Making conference videos more accessible

Published 2016-01-21 category: tutorials

If conference videos are made more accessible, they can be shared with a wider audience. This is a great way to add value! Most Fronteers 2015 videos are now available with captions and transcripts. In this post I will explain why we did it, how we got our transcripts made and what happened next.

At Fronteers, we have had our videos transcribed in the past 2011, 2012, but it was quite a time-consuming process and we’ve not always been able to find volunteers for it. In recent years, the process has improved a bit, so this year I thought it would be good to have them made again.

What and why

To make a video more accessible, WebAim recommends having both captions and transcripts.

A caption is like a subtitle, but in the same language as the video. It contains whatever is said in the video, and other sounds, such as laughter, applause and description of any music that is played.

A transcript is a textual alternative for audio and video. On the Fronteers site, we use the content of the caption file and display it underneath the video.

Captions and transcripts can benefit:

Amara via Vimeo

For our transcripts this year, we have been making use of a service called Amara. It is integrated into Vimeo, which makes the process of ordering very convenient (we host our videos there).

We used Amara’s paid service, but, at the time of writing, they also give users access to their editor on Vimeo, so that they can DIY the transcripts. Or you can access the same tool on and subtitle videos hosted anywhere (many formats supported). Both are free, but cost more time per transcript.

Amara is bigger than just their Vimeo integration: they are a project of a not-for-profit organisation that aims to ‘build a more open, collaborative world’. In this post I will focus on how to do it with the version built-in to Vimeo.

The process

The Amara service can be used from within Vimeo. The way it works is that, as the uploader, you go to your videos’ settings and under “Purchase Amara professional services”, you click “Purchase”. You then select the language that you require, choose a price tier and enter payment details.

You can also add a comma separated list of technical terms, to make sure the transcript reflects their spelling correctly. As an experiment, I decided to leave this field empty.

Amara purchase button Purchase button on Vimeo

After submitting a video for transcription, each one took 3-6 working days to show up. The week after I had ordered them, they kept slowly coming in, giving me the time to check each one (see below). The quality was surprisingly good, with only very few minor corrections needed. This was despite not supplying a list of technical terms.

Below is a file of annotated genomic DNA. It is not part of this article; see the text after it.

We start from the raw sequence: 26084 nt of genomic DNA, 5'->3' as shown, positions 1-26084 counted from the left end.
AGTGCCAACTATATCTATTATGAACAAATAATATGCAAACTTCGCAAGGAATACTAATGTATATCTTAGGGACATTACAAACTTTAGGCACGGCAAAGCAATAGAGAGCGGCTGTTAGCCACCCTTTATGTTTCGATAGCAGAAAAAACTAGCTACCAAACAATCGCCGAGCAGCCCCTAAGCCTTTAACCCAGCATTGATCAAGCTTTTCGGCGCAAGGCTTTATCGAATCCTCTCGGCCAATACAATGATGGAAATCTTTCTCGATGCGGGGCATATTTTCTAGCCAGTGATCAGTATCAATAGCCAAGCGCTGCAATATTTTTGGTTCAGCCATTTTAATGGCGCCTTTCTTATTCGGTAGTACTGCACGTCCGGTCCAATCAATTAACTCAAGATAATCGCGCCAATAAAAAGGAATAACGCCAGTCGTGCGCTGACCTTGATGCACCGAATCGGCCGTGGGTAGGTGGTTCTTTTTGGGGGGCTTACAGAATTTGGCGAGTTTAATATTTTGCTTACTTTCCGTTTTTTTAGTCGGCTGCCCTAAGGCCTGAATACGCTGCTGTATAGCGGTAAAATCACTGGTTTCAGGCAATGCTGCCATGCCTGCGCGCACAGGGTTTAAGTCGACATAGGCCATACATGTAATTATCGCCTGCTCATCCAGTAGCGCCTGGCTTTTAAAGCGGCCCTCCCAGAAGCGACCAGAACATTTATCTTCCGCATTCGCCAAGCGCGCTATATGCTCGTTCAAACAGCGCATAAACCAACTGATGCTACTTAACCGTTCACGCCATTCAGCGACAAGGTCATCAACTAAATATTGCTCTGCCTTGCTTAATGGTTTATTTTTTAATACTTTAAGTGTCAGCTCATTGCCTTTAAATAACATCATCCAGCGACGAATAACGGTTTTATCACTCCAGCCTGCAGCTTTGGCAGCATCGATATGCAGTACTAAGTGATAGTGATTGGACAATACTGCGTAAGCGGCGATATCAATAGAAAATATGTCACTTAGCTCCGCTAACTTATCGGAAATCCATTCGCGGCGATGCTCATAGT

When we were happy with the transcript, we also uploaded the video to our own website, where we included:

(Example: Digital governance by Lisa Welchman)

In the front-end outputted by our CMS, Krijn built something nifty to make it so that when you click a sentence in the transcript, the video skips to that part of the talk. Check out the example above to see it in action, it is very cool!

If you want to do something similar, it is good to know that the caption that shows up in Vimeo can be downloaded as a WebVTT file. This is ‘just’ a text file with time stamps and sentences, so it can be opened and updated in a text editor of choice.


In our case, we paid for our transcripts. The results were very good, and almost ready to go live. Just before that, I have gone through a few steps manually for each transcript:

!/_images/vimeo-amara-.jpg(Amara interface on Vimeo)! Amara’s handy interface to check and adjust your captions

Some notes

So, that’s it. I hope this helps conference organisers in deciding whether and how to transcribe their conference videos. If you have experience with other services or workflows, please do leave a comment below.

Edit 26/01/2018: unfortunately, it is no longer possible to do the above through Vimeo.

Comments, likes & shares (6)

AlmeroSteyn and Adrián Bolonio #StayAtHome liked this

kang wrote on 26 January 2018:
Nice write-up from @hdv regarding the challenges of supporting pw managers auto-complete functionality in login forms…
kang wrote on 26 January 2018:
Nice write-up from @hdv regarding the challenges of supporting pw managers auto-complete functionality in login forms…
AlmeroSteyn wrote on 26 January 2018:
It was actually easier than I thought.
AlmeroSteyn wrote on 26 January 2018:
Well for clarity not the transcripts yet.